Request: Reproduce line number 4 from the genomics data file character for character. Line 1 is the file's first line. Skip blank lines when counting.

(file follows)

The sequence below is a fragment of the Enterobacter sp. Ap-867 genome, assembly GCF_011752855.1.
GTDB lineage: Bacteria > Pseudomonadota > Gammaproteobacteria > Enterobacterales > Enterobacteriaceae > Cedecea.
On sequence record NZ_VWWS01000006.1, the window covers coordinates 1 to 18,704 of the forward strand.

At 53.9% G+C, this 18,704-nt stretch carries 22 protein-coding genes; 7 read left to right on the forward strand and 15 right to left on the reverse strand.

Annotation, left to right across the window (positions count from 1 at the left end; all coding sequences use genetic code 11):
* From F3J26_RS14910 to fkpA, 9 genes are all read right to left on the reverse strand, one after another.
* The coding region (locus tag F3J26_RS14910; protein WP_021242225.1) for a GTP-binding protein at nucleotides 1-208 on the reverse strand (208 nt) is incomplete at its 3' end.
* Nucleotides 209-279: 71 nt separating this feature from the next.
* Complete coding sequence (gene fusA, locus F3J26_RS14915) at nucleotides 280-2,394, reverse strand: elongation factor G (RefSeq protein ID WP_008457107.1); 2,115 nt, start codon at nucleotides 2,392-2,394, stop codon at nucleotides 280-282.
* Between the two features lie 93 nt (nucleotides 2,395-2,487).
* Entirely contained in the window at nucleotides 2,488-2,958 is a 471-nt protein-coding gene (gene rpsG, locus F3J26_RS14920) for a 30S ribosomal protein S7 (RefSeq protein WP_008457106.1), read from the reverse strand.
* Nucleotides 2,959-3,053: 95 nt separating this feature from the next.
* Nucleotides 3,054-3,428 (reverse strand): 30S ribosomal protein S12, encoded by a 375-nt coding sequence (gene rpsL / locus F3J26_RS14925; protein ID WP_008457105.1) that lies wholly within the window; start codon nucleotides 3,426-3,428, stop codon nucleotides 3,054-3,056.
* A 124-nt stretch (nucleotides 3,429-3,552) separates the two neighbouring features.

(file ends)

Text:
At 53.9% G+C, this 18,704-nt stretch carries 22 protein-coding genes; 7 read left to right on the forward strand and 15 right to left on the reverse strand.